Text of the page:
Danny McBride, left, as Neal Gamby and Walton Goggins as Lee Russell in “Vice Principals.” (Fred Norris/HBO)

If you can get through the first two puerile episodes — and that’s a big if — of Danny McBride and Jody Hill’s mean-spirited school comedy “Vice Principals” (premiering Sunday on HBO), you’ll probably notice a much better and possibly smarter work of satire lurking just out of reach.

“Vice Principals” first comes across as a show with only one joke to tell, like something that crawled from a septic tank filled with VHS copies of long forgotten ’80s comedy films, with McBride (“Eastbound & Down”) starring as Neal Gamby, a foul-mouthed, thick-headed oaf who happens to be vice-principal of North Jackson High School, somewhere in a leafy-green Southern suburb.

After the resignation of North Jackson’s principal (Bill Murray in a brief cameo), Gamby feels certain he’s next in line for the job, were it not for his unfriendly rival, Lee Russell (Walton Goggins), a ferociously fey vice principal who also feels entitled to the promotion.

Both men, unanimously loathed by their colleagues and students, are surprised when the superintendent hires a highly regarded Philadelphia educator, Dr. Belinda Brown (Kimberly Hebert Gregory), for the job. Determined to get the new principal fired, Gamby and Russell form an unholy alliance, deploying a series of cruel schemes that might have once seemed comedic but instead come across as far too extreme — especially since their ire is directed at a black woman trying to run a school.

It’s not long before the two men break into her house, destroy it and set it on fire. On another occasion, they pose as vandals from a rival school and spray-paint a depiction of Dr. Brown’s vagina on the school walls with derogatory language. “When the time’s right, I’m gonna stab that b---- in her big, fat back,” Russell tells Gamby.

Laughing yet? Only after you’ve heard enough (and endured more of McBride and company’s misplaced faith in blunt, overly broad humor), does “Vice Principals” make an interesting pivot, taking us briefly into the world of Dr. Brown. After the house fire she and her sons move into a motel, where she briefly considers resigning and moving back to Philadelphia. Does she have the resolve to stay and fight?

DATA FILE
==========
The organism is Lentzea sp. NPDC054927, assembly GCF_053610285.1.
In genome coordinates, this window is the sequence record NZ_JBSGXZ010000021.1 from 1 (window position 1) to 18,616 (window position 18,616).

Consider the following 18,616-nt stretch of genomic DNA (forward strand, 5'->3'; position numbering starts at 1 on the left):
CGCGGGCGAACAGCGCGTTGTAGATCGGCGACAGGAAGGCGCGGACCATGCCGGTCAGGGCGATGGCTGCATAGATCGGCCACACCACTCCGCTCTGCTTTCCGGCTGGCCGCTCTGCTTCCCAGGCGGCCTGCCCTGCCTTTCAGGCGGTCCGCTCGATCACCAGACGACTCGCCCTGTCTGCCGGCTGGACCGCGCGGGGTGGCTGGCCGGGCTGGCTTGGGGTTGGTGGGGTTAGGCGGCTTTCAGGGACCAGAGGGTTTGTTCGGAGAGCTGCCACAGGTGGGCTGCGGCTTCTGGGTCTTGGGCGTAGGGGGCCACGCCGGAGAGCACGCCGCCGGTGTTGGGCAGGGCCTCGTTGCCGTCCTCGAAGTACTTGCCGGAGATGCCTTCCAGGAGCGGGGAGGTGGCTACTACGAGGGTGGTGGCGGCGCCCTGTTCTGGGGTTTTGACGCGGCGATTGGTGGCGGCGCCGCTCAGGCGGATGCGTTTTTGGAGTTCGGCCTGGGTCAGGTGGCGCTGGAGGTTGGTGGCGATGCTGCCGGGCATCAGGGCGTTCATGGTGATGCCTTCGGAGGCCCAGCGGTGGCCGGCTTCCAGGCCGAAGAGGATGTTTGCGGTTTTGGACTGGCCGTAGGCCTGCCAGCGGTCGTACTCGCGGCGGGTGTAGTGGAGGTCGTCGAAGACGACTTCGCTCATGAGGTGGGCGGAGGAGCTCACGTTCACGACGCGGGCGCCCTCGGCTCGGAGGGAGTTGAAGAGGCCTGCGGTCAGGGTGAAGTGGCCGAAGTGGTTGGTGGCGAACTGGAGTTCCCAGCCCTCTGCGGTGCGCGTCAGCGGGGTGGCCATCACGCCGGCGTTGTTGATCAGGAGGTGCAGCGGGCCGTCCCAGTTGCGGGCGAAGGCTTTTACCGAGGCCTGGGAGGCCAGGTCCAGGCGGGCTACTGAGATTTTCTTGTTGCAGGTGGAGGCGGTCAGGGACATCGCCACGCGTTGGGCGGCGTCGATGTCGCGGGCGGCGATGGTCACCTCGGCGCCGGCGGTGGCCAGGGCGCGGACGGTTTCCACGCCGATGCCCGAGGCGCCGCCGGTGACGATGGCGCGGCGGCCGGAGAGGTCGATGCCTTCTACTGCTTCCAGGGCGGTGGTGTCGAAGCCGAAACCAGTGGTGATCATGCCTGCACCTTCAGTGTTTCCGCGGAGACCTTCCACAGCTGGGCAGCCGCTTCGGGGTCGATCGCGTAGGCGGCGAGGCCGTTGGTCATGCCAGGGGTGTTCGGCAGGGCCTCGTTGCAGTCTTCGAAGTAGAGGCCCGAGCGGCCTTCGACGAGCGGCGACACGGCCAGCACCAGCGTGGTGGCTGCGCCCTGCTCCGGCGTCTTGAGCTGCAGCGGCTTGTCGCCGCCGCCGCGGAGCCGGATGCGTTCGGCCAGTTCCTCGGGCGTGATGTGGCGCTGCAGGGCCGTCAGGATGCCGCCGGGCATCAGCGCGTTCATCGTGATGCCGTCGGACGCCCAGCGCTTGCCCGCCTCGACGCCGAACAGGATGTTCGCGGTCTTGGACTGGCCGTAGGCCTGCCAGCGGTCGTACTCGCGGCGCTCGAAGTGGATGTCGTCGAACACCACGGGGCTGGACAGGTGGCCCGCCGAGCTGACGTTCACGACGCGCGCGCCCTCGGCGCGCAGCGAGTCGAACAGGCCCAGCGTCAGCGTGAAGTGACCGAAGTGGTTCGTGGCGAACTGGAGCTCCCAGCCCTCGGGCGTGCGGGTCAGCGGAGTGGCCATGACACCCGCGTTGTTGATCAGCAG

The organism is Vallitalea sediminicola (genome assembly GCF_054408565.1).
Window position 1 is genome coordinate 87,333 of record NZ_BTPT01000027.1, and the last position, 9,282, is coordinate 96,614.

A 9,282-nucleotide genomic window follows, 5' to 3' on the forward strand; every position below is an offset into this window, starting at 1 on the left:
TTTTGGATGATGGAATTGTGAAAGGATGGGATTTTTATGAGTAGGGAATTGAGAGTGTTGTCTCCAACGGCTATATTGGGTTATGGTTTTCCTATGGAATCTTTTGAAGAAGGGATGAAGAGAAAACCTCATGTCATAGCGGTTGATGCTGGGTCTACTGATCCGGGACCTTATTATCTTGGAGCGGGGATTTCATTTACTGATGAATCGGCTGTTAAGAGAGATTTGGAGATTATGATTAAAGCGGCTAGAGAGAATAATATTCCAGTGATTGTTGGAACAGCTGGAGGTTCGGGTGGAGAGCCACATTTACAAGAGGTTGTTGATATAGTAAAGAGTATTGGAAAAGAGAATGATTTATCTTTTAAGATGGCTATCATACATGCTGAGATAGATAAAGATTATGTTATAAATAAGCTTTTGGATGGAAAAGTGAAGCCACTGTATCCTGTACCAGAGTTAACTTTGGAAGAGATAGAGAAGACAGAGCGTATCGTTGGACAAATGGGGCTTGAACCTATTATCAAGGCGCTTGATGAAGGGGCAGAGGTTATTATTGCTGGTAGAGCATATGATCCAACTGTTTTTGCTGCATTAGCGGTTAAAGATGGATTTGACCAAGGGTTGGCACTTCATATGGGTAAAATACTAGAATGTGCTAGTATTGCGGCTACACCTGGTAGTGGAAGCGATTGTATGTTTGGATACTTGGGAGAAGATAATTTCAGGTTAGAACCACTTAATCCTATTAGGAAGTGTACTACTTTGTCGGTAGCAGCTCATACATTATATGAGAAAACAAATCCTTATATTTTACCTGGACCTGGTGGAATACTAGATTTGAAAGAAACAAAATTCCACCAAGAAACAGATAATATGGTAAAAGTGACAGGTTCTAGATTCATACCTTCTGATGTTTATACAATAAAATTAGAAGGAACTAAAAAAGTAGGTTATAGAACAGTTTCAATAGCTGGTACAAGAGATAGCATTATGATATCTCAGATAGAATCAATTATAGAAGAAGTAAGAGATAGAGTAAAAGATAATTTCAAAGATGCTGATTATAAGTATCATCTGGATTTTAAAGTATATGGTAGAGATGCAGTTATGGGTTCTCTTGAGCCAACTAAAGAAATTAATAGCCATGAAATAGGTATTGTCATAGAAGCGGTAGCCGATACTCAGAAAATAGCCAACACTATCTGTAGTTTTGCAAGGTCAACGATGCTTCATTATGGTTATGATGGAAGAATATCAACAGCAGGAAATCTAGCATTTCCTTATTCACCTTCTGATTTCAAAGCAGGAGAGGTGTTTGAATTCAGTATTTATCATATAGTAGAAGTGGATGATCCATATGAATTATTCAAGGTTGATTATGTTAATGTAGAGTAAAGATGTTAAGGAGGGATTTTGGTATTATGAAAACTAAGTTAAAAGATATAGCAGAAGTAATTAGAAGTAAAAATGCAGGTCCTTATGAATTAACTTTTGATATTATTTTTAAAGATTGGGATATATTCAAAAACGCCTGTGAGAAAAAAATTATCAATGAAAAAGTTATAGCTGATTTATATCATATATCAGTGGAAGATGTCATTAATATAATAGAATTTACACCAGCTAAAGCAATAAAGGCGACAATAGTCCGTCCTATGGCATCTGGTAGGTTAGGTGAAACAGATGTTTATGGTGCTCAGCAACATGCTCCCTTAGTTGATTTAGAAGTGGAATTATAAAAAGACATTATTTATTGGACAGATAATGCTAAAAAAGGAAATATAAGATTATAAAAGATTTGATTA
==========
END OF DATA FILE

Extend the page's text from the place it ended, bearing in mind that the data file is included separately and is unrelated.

It’s really not a critic’s job to write a review of a show that might have been, but “Vice Principals” is one of the rare occasions when I can’t help but wonder what it would look like if it was recut as a more serious, dark comedy called “Principal,” about a minority female administrator who gets assigned to a school where two of her white male colleagues are trying to undermine her authority. Gregory is terrific as Dr. Brown — and the only times I laughed out loud at “Vice Principals” came during scenes in which she outsmarts her adversaries.

Perhaps that’s by design. “Vice Principals” also improves in later episodes when it shifts its focus away from inane, acrimonious stunts and delves deeper into Gamby’s and Russell’s private lives and their self-inflicted emotional wounds. (It’s telling that Dayshawn, a friendly, pot-smoking cafeteria worker played by Sheaun McKinney, assumes that the reason Gamby and Russell keep sneaking off into the woods behind the school is because they are secret lovers.) As with “Eastbound & Down,” McBride is best when his character’s outsize ego gets bruised or brought low.

“Vice Principals” is the third cable comedy this year set in the public-school milieu (including TruTV’s “Those Who Can’t” and TV Land’s “Teachers”), following a dismal tradition of dumb films and TV shows that collectively denigrate the teaching profession. I suppose comedians may very well carry lingering animosity toward the teachers and administrators who didn’t appreciate their earliest material, but these shows often fail to do their homework, presenting situations and characters that never reach the verisimilitude of other painfully real satires, the way “Veep” nails politics, or “Getting On” understood hospitals, or “Silicon Valley” imbues (and then skewers) the tech industry.

“Vice Principals” almost becomes a show like those — and it may yet still, if it would just straighten up and fly right, as one of the principals who haunts my teenage memories used to say.

Vice Principals (30 minutes) premieres Sunday at 10:30 p.m. on HBO.